Endovascular treatment of descending thoracic aortic rupture: mid- to long-term results in a single-centre registry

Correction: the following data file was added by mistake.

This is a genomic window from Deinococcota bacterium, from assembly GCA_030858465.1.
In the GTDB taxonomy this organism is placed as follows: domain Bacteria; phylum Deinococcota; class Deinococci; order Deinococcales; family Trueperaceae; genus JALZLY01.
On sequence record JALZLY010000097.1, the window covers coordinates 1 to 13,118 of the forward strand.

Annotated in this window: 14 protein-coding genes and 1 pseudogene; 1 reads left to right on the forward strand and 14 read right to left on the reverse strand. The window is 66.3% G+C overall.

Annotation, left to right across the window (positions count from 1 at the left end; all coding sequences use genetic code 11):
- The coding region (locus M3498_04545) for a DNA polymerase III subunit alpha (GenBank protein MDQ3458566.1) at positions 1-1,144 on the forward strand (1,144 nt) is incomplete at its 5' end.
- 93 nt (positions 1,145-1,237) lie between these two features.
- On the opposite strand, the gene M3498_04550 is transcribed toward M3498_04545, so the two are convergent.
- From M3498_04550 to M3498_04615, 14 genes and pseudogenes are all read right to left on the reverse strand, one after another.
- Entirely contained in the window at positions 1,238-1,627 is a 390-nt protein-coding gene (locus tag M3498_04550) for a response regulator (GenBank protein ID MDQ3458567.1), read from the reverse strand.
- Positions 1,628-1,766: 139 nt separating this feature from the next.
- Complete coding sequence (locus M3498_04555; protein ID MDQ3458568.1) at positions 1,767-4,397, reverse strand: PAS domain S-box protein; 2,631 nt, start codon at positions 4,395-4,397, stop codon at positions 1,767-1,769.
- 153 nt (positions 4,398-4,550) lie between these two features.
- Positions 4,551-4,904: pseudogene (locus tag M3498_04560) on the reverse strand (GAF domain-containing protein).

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AimsTo update our experience with descending thoracic aortic rupture (DTAR) endovascular repair over a 6-year period.MethodsThis was a prospective, non-randomized, single-centre study. We included all patients diagnosed with rupture of the thoracic aorta, who underwent endovascular grafting between January 2005 and January 2011. Data were analysed using SPSS version 15.0.ResultsDuring the study interval 25 patients were diagnosed with DTAR. Sixteen patients with ruptured degenerative aneurysm (64%), four traumatic transection (16%), three acute complicated type B dissection (12%) and two acute complicated penetrating ulcer (8%). Nineteen patients (76%) were men, six women; the mean age was 62.96 (±19.75) years. At admission, mean standard euroSCORE was 8.46 (±3.55), and mean APACHE II 14.96 (±8.53). Emergent endovascular stent grafting was successfully performed in all patients, no conversion to open repair was necessary. Mortality at Intensive Care Unit was 16% (four patients). Overall follow-up (mean 26.6 months, range 3–68) mortality in our series was 28%. Only one patient suffered a severe neurological complication (stroke). Late complications of endovascular procedure and need for reoperation appeared in one patient because of a secondary leak.ConclusionsAlthough this study is not a comparative analysis of DTAR, mortality and morbidity rates were lower than previously reported with emergent open surgical repair. One-year treatment results indicate a low incidence of graft-related complications. Endovascular treatment of the thoracic aortic rupture should be considered feasible and well tolerated in the short and medium term.

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